Bhusita, Bhūsita, Bhushita: 13 definitions

Introduction:

Bhusita means something in Hinduism, Sanskrit, Buddhism, Pali, Marathi, Hindi. If you want to know the exact meaning, history, etymology or English translation of this term then check out the descriptions on this page. Add your comment or reference to a book if you want to contribute to this summary article.

Alternative spellings of this word include Bhushit.

In Hinduism

Shaktism (Shakta philosophy)

Source: Google Books: Manthanabhairavatantram

Bhūṣita (भूषित) means “adorned”, according to the Kulapañcāśikā, an unpublished text attributed to Matsyendranātha teaching secrecy.—Accordingly, “O goddess, one who has matted hair, (or a) shaved head, is covered in ashes and, adorned with the five insignias [i.e., mudrāpañcaka-bhūṣita], observes (the ascetic’s) vow and conduct, one who practices ritual intercourse and is dedicated to drinking as Kaulas do (vīrapāna) within my body is, O Maheśvarī, one who knows (the teachings of the) Kula and is fit by virtue of each one of these (practices) for union (with the Yoginīs). [...]”.

Source: Google Books: Manthanabhairavatantram

Bhūṣita (भूषित) (Cf. Vibhūṣita) means “decoration” or “adorned with”, according to the Manthānabhairavatantra, a vast sprawling work that belongs to a corpus of Tantric texts concerned with the worship of the goddess Kubjikā.—Accordingly, “[...] His body is adorned on the left [i.e., vāmāṅga-bhūṣita] (by his consort) and he is adorned with a garland of wild flowers. He wears earrings made of snakes and his sacred thread is Vāsuki. The Lord is adorned with tinkling anklets and sits on a ghost in the lotus posture. He is adorned with the five insignia and a garland of severed heads that hangs from his neck up to his feet. He dances with the bliss of wine and is accompanied by heroes and Bhairavas. Sixty-four Yoginīs and great mothers encompass him. He is endowed with sixty-four energies and adorned with ghosts and demons. O Śambhu, Bhairava is said to have as his seat (āsana) the Supreme Goddess”.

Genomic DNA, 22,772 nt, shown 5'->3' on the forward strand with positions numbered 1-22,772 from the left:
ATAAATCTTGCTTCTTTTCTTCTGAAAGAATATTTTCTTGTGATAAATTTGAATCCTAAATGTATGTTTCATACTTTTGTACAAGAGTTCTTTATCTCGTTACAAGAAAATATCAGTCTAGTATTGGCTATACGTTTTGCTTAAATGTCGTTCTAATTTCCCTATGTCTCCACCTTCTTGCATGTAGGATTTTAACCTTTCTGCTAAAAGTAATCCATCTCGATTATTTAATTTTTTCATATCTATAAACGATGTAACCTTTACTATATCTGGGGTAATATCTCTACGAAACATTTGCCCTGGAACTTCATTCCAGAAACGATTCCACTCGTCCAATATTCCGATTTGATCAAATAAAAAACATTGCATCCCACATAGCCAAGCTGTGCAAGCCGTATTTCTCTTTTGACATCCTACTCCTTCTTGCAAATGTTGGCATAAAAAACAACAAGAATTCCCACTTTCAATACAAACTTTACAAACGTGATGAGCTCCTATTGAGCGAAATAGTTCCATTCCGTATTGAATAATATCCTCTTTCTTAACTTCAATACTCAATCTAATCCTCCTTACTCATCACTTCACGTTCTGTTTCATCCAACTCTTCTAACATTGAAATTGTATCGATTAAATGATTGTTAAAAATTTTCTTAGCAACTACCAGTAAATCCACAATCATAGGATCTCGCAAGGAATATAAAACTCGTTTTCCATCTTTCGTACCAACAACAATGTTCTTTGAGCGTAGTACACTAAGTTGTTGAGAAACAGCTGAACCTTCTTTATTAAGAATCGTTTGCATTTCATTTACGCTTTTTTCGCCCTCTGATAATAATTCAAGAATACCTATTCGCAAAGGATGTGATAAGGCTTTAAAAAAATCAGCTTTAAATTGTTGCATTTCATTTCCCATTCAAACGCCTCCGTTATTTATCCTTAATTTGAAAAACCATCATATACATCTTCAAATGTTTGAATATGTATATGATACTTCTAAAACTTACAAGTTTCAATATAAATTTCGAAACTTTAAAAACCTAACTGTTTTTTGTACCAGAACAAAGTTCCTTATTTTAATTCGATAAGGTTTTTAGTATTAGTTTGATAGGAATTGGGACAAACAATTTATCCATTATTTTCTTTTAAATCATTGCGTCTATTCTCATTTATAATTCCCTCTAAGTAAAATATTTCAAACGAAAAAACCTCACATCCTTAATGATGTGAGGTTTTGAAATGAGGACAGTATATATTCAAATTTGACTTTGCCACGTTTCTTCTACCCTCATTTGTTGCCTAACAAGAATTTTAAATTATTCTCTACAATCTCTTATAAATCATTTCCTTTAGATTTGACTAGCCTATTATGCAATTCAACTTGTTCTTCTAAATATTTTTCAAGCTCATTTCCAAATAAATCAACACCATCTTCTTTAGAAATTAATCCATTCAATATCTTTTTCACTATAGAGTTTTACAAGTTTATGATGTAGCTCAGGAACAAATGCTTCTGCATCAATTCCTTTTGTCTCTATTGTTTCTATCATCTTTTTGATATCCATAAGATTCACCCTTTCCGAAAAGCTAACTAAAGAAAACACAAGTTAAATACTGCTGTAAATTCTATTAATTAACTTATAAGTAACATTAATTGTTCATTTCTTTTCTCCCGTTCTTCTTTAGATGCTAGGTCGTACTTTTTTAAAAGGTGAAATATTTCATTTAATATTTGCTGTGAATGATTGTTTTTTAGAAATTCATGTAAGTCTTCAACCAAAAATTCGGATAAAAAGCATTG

Shaktism book cover
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Shakta (शाक्त, śākta) or Shaktism (śāktism) represents a tradition of Hinduism where the Goddess (Devi) is revered and worshipped. Shakta literature includes a range of scriptures, including various Agamas and Tantras, although its roots may be traced back to the Vedas.

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Shaivism (Shaiva philosophy)

Source: Brill: Śaivism and the Tantric Traditions

Bhūṣita (भूषित) refers to “being adorned (decorated) (with decorative items)”, according to the 13th-century Matsyendrasaṃhitā: a Kubjikā-Tripurā oriented Tantric Yoga text of the Ṣaḍanvayaśāmbhava tradition from South India.—Accordingly, “[Visualisation of Parameśvara]:—[...] He is adorned (bhūṣita) with nice anklets, armlets, rings and bracelets, and he shines with small toe rings, Channahīras, etc., and diadems and a crown. His face is gracious, beautiful, his lips are smeared with betel leaves. His mind is filled with the joy of wine, and his body is supreme bliss [itself]. [...]”.

Shaivism book cover
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Shaiva (शैव, śaiva) or Shaivism (śaivism) represents a tradition of Hinduism worshiping Shiva as the supreme being. Closely related to Shaktism, Shaiva literature includes a range of scriptures, including Tantras, while the root of this tradition may be traced back to the ancient Vedas.

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Pancaratra (worship of Nārāyaṇa)

Source: Universität Wien: Sudarśana's Worship at the Royal Court According to the Ahirbudhnyasaṃhitā